So my philosophical authorities say your philosophical authorities suck. 

So the discussion is a waste of time from my view.

-- I feel so much better since I stopped trying to believe.

"We are entitled to our own opinions. We're not entitled to our own facts"- Al Franken

"If death isn't sweet oblivion, I will be severely disappointed" - Ruth M.


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Well that just seems

Well that just seems perfect..I mean ideal, doesn't it.


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Idealism is a word humans use to describe a way

 

In which they subjectively think of aspects of reality relating directly to and comprehensible to them. Before humans existed, there was no idealism. When we wipe ourselves out, there will be no idealism. 

Idealism is a human concept, not a universal constant, or force.

A mere five million years or so ago, there was no idealism as we know it. But behold, our future home planet and all of it's particulars nevertheless existed, and harboured the ancestors from which we sprang.

 

"Experiments are the only means of knowledge at our disposal. The rest is poetry, imagination." Max Planck


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Pissed_Ontologist wrote:What

Pissed_Ontologist wrote:

What is Idealism?

Any thoughts?

Whatever idea one has that it is, then that idea is what it is.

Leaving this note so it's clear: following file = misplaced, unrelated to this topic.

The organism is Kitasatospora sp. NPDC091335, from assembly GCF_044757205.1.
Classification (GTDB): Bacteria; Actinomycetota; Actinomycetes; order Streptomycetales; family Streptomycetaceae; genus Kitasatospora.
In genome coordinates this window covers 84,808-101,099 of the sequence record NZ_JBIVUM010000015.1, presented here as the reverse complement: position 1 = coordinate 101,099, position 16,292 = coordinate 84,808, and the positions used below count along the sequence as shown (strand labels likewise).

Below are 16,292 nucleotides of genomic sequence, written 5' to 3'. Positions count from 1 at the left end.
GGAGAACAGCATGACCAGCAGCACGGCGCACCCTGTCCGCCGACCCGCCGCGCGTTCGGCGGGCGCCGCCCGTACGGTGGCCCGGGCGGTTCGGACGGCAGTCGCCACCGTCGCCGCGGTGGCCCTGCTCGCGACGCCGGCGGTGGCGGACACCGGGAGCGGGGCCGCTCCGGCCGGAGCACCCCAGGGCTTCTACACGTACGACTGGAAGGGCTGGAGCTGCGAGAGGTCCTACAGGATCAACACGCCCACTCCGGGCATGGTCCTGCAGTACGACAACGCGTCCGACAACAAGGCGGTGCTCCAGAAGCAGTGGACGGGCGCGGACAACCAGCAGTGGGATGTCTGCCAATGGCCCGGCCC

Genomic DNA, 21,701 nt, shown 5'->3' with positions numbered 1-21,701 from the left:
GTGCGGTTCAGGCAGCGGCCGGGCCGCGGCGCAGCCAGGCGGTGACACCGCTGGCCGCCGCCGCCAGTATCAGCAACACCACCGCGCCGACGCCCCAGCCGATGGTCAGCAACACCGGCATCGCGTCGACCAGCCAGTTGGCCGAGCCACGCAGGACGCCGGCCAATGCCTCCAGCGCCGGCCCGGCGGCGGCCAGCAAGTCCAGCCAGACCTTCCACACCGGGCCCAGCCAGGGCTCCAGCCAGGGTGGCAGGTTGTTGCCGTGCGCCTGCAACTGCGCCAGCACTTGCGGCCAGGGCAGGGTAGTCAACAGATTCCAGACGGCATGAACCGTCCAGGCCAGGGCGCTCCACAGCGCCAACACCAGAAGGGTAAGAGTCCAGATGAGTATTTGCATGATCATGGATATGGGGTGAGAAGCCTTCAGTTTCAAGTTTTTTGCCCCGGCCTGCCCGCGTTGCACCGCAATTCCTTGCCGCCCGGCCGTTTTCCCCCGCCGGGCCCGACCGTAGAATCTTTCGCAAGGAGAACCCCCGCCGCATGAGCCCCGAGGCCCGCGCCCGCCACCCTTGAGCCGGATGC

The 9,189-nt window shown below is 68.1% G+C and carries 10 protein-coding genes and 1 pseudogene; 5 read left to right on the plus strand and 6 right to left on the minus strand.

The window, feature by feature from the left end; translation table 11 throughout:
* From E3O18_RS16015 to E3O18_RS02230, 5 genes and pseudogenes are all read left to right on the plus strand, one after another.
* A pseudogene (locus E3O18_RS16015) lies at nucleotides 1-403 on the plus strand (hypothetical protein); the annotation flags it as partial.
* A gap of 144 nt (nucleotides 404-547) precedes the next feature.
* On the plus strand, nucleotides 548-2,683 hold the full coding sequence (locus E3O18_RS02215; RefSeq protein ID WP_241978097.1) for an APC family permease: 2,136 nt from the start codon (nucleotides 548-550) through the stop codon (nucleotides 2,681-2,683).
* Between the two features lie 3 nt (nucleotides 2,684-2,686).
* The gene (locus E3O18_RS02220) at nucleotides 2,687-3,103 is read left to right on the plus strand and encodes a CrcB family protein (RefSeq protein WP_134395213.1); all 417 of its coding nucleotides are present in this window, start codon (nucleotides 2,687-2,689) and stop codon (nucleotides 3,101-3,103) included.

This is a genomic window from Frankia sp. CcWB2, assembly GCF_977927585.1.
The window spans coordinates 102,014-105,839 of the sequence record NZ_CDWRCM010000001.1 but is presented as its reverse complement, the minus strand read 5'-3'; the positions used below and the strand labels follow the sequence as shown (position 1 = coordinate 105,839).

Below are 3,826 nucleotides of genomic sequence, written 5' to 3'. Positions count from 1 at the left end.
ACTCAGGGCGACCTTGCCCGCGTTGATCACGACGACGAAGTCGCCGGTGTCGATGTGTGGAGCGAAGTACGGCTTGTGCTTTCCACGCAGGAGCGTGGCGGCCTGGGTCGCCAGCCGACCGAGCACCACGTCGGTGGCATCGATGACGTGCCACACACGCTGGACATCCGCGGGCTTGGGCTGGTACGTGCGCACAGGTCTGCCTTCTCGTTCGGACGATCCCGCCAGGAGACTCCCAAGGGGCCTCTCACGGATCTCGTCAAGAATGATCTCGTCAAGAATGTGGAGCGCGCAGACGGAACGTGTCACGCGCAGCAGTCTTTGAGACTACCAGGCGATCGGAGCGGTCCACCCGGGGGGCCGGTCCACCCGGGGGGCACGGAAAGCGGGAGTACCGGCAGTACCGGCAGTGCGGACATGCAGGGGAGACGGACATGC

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Idealism

Thanks to all for your responses

 

cj wrote:
“So my philosophical authorities say your philosophical authorities suck. 

 

So the discussion is a waste of time from my view.”

 

CJ, it helps if you put information in your own words rather than quote from Wikipedia.

 

Mathematics is idealism. Mathematics is idealism because mathematical ideas do not exist in the physical universe. They only exist in human thought.

 

If mathematics is the ultimate arbiter of reality, then idealism is true. However, if biology is the ultimate arbiter of reality (i.e. if the mind is in the brain, rather than vice versa), then idealism is false.

 

So it’s mathematics vs. biology.

Idealist


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Math vs. Biology

When I was in college, the saying was that "Biologists count - one... two... many" 

When you got into modeling biological systems (say food webs) the mathematics got so hairy so quickly as you added in species that most models stopped at two species.  Not to say that it was/is impossible to do the math, just that number of computations involved made it totally impractical.  Modeling the movement of raindrops in a thunderstorm is a piece of cake compared to modeling the predator/prey interactions in a small pond with four trophic levels and a few hundred species.

Sort of reminds me of Douglas Adams describing the earth as a huge supercomputer.


cj
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Pissed_Ontologist wrote:

Pissed_Ontologist wrote:

CJ, it helps if you put information in your own words rather than quote from Wikipedia.

 

Mathematics is idealism. Mathematics is idealism because mathematical ideas do not exist in the physical universe. They only exist in human thought.